May 14, 2012

Canyon Country Rising Tide and Others Plan a Weekend of Action AgainstNuclear Plant

From our friends at Canyon Country Rising Tide

Moab, UT

More than a dozen organizations and Indian tribes have announced plans to assemble on the outskirts of Green River, Utah, on May 19th to protest a proposed nuclear power plant near the banks of the town’s namesake river.

“This issue affects more than just southern Utah residents,” said Sarah Fields, director of the citizen group Uranium Watch. “That’s why we’re seeing involvement from downriver residents like the Fort Mojave and Colorado River Indian Tribes, along with those who live downwind in Colorado and points beyond. The effects of nuclear power are farther reaching than the reactor site and stretch well into the future.”

Protestors will assemble near the proposed reactor site at Green River’s west end, along
Highway 6 just north of I-70 exit 157, at 6:00 p.m. for a march to “Celebrate and Protect the Green River and the Colorado Plateau.”

The parade will be set against the backdrop of the Book Cliffs and the proposed construction site. Participants are specifically asked to bring colorful umbrellas, while street art, banners, costumes, puppets, decorated bicycles and an enthusiasm for singing and dancing are also appreciated.

Those organizing the protest are motivated by a number of concerns, including the reliability of the company backing the plant, the secondary impacts of mining and milling radioactive minerals, and potential threats to regional safety. However, the biggest issue is water. “It’s foolish to build thirsty nuclear reactors in a desert like this,” says John Weisheit, Conservation Director of Moab-based Living Rivers.

“The Green River is unreliable and over-appropriated. Even the State Engineer, when granting the project rights to nearly 48 million gallons of water a day, asserted that there will not always be enough water to operate the plant.” He continues, “As we endure an ongoing drought here, do we want to further compromise the health of this life-giving river? Do we want a fickle desert waterway to be our buffer against disaster? I don’t think so.”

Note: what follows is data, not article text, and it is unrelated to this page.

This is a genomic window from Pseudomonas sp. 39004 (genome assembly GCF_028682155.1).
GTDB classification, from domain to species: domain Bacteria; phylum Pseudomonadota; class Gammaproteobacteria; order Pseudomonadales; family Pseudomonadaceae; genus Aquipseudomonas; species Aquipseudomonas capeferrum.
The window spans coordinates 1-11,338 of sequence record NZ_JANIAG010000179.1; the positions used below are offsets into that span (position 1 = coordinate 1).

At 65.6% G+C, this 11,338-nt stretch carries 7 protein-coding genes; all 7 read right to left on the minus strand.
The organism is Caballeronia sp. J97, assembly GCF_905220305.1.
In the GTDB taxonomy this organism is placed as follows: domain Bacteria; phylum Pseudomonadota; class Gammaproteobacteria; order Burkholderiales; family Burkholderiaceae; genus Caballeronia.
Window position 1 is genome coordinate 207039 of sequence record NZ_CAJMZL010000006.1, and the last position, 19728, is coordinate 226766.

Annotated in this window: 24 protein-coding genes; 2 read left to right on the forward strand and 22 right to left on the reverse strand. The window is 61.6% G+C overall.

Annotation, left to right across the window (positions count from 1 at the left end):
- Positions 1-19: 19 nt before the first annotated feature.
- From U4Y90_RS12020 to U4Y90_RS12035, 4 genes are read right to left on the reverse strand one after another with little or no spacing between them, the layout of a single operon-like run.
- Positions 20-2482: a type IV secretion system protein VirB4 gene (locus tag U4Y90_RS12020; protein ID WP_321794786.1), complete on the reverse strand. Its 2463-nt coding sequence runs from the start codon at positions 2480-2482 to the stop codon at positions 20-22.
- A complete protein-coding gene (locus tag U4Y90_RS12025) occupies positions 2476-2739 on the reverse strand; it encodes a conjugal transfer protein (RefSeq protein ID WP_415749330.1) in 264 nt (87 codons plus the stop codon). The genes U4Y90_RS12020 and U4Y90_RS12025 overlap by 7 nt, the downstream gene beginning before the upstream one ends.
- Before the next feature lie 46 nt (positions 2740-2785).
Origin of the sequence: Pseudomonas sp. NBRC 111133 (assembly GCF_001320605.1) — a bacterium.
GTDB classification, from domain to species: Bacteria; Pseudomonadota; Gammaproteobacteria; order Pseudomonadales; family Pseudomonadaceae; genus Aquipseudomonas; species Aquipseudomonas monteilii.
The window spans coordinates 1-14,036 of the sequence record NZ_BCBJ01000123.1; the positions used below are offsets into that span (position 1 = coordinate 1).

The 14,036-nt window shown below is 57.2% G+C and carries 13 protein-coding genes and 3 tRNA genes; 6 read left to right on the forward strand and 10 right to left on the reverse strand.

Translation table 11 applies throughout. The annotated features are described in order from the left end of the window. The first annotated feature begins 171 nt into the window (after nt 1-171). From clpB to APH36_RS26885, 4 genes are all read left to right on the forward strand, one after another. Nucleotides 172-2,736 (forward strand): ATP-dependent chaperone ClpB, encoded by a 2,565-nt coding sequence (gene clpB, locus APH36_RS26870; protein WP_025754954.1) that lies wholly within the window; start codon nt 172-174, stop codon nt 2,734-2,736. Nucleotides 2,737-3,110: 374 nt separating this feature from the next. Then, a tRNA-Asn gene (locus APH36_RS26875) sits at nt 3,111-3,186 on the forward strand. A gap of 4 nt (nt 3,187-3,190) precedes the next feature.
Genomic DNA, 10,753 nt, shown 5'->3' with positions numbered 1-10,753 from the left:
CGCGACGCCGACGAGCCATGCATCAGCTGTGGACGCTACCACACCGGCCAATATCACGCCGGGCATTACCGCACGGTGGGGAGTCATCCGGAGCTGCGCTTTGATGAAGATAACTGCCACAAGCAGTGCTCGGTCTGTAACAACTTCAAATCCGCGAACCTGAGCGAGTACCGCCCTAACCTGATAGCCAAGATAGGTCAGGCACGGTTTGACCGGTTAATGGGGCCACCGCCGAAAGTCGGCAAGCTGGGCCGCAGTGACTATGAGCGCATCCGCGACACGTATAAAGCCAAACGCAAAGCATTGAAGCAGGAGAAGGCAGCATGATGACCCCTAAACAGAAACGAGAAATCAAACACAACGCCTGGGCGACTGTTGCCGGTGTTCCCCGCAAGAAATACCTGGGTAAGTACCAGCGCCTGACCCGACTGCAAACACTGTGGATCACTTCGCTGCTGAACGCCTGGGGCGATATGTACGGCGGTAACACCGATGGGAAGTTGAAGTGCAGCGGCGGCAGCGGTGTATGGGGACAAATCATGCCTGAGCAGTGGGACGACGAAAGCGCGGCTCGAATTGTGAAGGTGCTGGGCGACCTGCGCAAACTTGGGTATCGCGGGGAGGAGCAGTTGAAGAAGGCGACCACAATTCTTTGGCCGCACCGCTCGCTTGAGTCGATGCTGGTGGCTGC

To further highlight themes of water, on Friday, May 18, at 7:00 p.m., protest organizers are also hosting “A Celebration of the Colorado River System: Discussion of Threats and Actions.”

This event, held at the Moab Arts and Recreation Center, will include traditional singing and dancing from members of the Lower Colorado Indian Tribes, a panel discussion on mitigating threats to Colorado River Basin water, and a documentary film about the long-term impacts of nuclear accidents like Fukushima.

Barbara Galler, a Moab resident and spokeswoman for No Green River Nuke says, “It’s true everywhere, but especially in the desert: Our survival is dependent on rivers. Granting so much precious water to a company with no experience or credibility in the energy business, for use in the riskiest form of power production, is an enormous mistake. That’s why I’m marching.” Protest organizers include: Canyonlands Watershed Council, Canyon Country Rising Tide, Colorado River Indian Tribal Members, Ft. Mojave Tribal Members, GreenAction, HEAL Utah, Living Rivers, No Green River Nuke, Sierra Club, Peaceful Uprising, Uranium Watch, the Utah Rivers Council and more.

For more information, go to

May 12, 2012

CrimethInc's Field Guide to False Solutions

"They aren't going to stop destroying the planet until we make it too costly for them to continue. THE SOONER WE DO, THE BETTER."

If we really believed what scientists are telling us about global warming, the fire engines of every fire department would sound their sirens and race to the nearest factory to extinguish its furnaces. Every high school student would run to the thermostat of every classroom, turn it off, and tear it out of the wall, then hit the parking lot to slash tires. Every responsible suburban parent would don safety gloves and walk around the block pulling the electrical meters out of the utility boxes behind houses and condominiums. Every gas station attendant would press the emergency button to shut off the pumps, cut the hoses, and glue the locks on the doors; every coal and petroleum corporation would immediately set about burying their unused product where it came from- using only the muscles of their own arms, of course...

Download the full PDF

Stephanie McMillan Wins RFK Journalism Award